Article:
Friday, November 07, 2008

Bioplastics from Sugarcane

The Cooperative Research Centre for Sugar Industry Innovation through Biotechnology (CRC SIIB) today announced strong progress in providing new and diverse bioproduct opportunities for the Australian sugar industry in their 2007/08 Annual Report released in late October, 2008.

The CRC SIIB 2007/08 achievements include:
- together with its American-based member company Metabolix, the CRC SIIB reported the production of sugarcane containing 3.5% PHA (polyhydroxy alkanoate – a new class of biodegradable plastics). The CRC SIIB has made significant progress in producing bioplastics in sugarcane plants that can be used for a wide range of commercial applications and confirming that sugarcane is a preferred feedstock (over corn and sugar beet) for the production of bioproducts.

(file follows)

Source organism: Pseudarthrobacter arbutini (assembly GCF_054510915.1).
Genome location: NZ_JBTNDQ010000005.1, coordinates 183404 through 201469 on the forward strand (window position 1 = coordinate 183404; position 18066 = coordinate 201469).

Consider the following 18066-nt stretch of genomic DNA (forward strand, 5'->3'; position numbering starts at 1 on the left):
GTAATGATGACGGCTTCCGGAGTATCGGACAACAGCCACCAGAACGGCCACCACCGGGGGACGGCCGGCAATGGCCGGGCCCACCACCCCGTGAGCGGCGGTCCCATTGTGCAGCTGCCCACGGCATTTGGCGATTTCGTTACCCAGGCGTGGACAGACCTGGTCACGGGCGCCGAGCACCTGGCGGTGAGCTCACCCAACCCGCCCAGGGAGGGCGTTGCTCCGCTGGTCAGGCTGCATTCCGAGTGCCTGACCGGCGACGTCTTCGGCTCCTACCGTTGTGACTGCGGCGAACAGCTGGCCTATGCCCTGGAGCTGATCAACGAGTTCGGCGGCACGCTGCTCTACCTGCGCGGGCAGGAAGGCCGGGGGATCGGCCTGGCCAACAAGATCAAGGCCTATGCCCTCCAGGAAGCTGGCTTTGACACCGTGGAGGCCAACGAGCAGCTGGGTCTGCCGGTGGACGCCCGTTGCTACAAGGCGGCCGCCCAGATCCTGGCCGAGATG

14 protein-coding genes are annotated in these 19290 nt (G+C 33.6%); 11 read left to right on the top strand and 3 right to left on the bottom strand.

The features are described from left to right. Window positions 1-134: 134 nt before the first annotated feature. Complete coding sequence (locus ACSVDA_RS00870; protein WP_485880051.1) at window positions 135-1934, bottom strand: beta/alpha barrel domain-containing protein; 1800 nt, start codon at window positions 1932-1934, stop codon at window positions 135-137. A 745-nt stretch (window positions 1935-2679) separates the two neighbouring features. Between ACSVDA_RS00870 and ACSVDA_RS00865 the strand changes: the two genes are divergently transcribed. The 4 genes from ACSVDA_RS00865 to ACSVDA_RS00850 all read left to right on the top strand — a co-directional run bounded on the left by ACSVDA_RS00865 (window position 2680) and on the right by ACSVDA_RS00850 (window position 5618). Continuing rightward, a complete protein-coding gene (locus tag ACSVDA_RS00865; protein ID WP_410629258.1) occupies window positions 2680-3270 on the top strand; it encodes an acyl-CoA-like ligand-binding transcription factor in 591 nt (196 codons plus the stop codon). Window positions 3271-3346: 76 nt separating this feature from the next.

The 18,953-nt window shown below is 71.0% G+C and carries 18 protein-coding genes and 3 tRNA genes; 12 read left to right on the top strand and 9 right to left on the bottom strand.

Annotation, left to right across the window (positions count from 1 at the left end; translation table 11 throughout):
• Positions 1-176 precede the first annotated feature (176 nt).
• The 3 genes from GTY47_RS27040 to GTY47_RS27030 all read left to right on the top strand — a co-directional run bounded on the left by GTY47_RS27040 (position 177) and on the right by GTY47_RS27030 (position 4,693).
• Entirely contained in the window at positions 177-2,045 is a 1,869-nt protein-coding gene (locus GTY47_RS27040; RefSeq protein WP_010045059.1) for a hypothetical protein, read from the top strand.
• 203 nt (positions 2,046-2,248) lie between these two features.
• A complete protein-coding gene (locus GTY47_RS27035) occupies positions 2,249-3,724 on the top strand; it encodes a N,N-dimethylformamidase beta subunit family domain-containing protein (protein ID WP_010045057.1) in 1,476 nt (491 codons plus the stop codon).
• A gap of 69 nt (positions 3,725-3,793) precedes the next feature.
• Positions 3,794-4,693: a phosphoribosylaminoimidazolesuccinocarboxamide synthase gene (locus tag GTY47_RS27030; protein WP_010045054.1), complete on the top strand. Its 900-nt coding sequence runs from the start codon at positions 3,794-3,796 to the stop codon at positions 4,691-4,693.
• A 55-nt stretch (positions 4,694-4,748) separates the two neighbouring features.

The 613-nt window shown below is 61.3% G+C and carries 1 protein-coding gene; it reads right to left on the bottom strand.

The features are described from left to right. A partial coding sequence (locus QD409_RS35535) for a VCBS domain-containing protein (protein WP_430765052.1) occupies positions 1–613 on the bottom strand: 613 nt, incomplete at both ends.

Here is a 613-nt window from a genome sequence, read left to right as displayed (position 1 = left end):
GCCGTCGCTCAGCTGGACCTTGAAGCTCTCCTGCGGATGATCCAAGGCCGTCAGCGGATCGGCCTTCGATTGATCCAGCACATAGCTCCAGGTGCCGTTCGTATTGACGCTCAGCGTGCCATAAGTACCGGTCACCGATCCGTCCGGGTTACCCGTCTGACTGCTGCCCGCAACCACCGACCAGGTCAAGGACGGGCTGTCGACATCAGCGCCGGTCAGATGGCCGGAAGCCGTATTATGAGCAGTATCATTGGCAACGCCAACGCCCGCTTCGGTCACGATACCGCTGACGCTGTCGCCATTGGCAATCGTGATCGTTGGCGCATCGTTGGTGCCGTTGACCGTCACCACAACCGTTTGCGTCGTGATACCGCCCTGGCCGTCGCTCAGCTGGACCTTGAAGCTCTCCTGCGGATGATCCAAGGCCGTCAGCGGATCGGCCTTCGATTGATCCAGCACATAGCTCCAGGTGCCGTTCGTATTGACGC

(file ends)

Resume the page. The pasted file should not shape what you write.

The chief executive of the CRC SIIB, Dr Peter Twine says he is now looking for investors to turn the research into a viable business venture. He hopes biodegradable plastic extracted from sugar cane will be used to produce a multitude of products in around five years time. "It could be used for any form of plastic where you want to get rid of it at the end of the day," he said. "Mulching in agriculture, mobile phone cases, beer keg tops. It can be injection-moulded or it can be created into sheet plastic."

Sugarcane has high biomass yields, significantly greater than competitive crops, which then offers a major cost advantage to sugarcane with high bioplastics yields. Combine that with other uses for sugarcane and maybe Australian biotechnology has a real winner. There is likely to be greater returns from this technology rather than the current simplistic process of producing ethanol from sugarcane.

Some additional detail is on the CRC website

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